A lot or a little?
The parents' guide to what's in this TV show.
What parents need to know
Parents need to know that LBX: Little Battlers Experience is an animated series about a group of teens who fight oppressive evil forces through battles among their miniature robots. The battles are fairly violent, with gunfire and a multitude of other weapons coming into play and the warriors often needing to be cleaned up and reassembled. A subplot follows a main character's efforts to save his father from the clutches of a nefarious organization. The young heroes rely on positive characteristics such as courage and quick thinking to win against more powerful opponents, who often overestimate their abilities. The show has some good qualities, but it also acts as a lengthy ad campaign for action figures and accessories that replicate what kids see in the series.
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What's the story?
When Van Yamano finally gets his own LBX robot after a long wait, he discovers he has a knack for playing and an instant connection to his robot, Achilles. He's in good company with his friends Amy, Kaz, Hanz, and Gabe, all of whom enjoy the game as well. But the fun doesn't last long, as he's quickly pulled into a battle against evil forces who hold his father hostage and are out for world domination. And, when he learns that Achilles holds the key to potentially saving the world from this threat, he and his friends redouble their efforts to safeguard the robot from the clutches of the New Dawn Raisers and their sinister leader, Cillian Kaido, who hopes his grandson, Justin, can defeat Van.
Is it any good?
LBX: LITTLE BATTLERS EXPERIENCE is more than a cleverly disguised marketing ploy designed to get kids to buy its action figures (though that is bound to happen); it has an absorbing good-vs.-evil story line whose players are easily sorted into one of the two categories, making it easy for kids to root for the protagonists. The subplot that follows Van's father's plight adds some sentimentality to the story as well, which could go either way depending on your kids' sensitivity to struggles of the heart. But its strong messages about courage, loyalty, and friendship always hit their mark.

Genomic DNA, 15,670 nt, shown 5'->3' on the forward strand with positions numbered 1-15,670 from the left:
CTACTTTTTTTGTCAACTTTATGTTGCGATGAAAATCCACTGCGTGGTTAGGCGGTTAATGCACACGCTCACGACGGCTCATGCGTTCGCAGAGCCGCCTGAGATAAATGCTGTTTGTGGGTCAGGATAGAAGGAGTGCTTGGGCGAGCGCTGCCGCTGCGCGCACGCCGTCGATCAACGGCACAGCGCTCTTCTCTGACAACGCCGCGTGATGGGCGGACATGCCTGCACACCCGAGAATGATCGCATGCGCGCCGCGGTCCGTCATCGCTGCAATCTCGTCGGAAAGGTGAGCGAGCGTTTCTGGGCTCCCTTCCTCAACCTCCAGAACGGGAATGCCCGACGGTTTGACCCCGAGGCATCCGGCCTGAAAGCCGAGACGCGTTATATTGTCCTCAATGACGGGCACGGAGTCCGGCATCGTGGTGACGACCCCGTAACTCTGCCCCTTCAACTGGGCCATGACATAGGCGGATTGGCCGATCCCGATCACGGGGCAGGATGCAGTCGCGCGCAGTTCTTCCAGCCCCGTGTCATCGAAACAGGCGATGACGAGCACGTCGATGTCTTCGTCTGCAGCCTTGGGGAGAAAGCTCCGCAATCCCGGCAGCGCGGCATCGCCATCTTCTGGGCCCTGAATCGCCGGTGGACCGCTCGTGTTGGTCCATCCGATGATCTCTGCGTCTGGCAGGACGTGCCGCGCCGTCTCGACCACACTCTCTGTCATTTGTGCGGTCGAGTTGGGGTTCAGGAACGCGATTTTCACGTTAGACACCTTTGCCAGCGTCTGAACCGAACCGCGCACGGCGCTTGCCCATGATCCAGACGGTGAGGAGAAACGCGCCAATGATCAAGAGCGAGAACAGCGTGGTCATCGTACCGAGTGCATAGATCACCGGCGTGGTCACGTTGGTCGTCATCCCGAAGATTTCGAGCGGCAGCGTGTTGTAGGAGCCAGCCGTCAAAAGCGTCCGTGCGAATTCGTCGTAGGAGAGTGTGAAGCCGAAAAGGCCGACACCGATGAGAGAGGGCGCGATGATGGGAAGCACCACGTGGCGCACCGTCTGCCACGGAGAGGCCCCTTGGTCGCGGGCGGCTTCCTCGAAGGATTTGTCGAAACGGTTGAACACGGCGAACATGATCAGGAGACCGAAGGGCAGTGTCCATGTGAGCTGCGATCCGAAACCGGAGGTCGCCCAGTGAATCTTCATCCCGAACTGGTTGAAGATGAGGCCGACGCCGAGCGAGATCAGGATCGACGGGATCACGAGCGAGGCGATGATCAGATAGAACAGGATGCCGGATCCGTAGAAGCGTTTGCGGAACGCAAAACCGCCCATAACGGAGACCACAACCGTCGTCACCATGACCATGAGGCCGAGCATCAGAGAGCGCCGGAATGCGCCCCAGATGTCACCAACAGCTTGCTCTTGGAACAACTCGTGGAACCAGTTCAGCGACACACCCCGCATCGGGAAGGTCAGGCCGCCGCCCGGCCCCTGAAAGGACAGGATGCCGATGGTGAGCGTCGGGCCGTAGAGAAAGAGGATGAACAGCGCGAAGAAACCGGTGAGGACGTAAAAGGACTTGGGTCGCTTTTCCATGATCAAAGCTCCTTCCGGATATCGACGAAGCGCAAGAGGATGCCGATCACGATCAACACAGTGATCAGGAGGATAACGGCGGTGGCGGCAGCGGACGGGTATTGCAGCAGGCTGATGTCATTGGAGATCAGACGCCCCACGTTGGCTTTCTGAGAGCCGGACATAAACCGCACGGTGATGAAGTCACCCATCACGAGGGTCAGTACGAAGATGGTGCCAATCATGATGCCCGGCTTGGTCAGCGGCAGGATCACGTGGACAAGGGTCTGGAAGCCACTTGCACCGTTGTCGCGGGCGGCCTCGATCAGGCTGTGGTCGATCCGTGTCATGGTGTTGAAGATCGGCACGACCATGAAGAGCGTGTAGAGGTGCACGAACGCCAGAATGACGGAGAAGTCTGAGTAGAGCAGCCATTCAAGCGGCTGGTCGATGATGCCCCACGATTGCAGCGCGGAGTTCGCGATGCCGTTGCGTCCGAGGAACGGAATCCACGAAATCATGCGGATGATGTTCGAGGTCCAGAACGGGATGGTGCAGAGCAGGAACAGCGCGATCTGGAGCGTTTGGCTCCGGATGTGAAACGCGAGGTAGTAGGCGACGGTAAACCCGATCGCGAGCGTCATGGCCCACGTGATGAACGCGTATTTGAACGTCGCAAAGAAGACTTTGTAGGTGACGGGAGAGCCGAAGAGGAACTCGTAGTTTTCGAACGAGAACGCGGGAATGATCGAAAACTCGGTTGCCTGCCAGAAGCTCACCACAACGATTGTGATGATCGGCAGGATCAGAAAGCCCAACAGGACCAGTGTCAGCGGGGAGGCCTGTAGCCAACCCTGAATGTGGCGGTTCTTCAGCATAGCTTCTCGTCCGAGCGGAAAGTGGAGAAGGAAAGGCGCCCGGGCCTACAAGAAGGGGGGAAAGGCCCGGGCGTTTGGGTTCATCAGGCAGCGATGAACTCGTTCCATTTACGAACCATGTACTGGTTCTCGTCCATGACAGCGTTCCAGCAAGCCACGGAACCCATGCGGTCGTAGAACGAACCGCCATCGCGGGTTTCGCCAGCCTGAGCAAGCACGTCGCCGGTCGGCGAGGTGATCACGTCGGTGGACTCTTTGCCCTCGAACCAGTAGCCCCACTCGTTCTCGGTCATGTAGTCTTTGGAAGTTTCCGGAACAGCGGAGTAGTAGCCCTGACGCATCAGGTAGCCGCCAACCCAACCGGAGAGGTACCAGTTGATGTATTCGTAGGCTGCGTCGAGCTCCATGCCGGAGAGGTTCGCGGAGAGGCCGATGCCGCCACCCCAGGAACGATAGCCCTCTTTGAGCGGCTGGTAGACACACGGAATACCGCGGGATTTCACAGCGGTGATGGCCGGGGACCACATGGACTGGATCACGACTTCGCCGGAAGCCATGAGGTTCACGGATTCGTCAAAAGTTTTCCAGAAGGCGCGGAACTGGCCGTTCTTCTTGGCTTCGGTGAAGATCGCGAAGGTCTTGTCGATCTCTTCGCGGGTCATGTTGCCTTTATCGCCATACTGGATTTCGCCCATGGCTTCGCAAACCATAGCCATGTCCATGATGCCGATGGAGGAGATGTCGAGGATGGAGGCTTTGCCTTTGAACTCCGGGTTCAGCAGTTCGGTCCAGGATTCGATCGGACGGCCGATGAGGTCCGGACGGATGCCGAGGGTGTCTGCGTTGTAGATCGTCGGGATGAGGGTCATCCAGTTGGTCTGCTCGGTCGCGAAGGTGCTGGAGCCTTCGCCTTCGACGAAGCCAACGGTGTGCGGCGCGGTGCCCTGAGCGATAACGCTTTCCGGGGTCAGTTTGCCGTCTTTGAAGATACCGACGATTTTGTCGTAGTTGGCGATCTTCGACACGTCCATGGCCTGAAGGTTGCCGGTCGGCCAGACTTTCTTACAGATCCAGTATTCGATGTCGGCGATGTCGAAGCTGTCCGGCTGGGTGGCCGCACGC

As with series peers such as Pokémon and Bakugan Battle Brawlers, LBX is fairly heavy on violence, but, because the robots do all the fighting, the impact is limited to them rather than being aimed at the kids. Even so, it may upset sensitive viewers because of the characters' emotional attachment to their respective robots, so it's important to know your child's nature with regard to this kind of content.
Talk to your kids about ...
Families can talk about the show's messages about good guys and bad guys. In the real world, is it always easy to understand a person's true motivations? Have your kids ever guessed wrong and been hurt by someone because of it?
How does having an LBX change Van's life? Does it affect how others feel about him? What is an "in" crowd? Do your kids feel pressured to act a certain way to fit in with peers?
Kids: Do shows like this one make you want the toys that accompany them? Do you think that's the intention of this show? Are there others that you watch that have the same effect?
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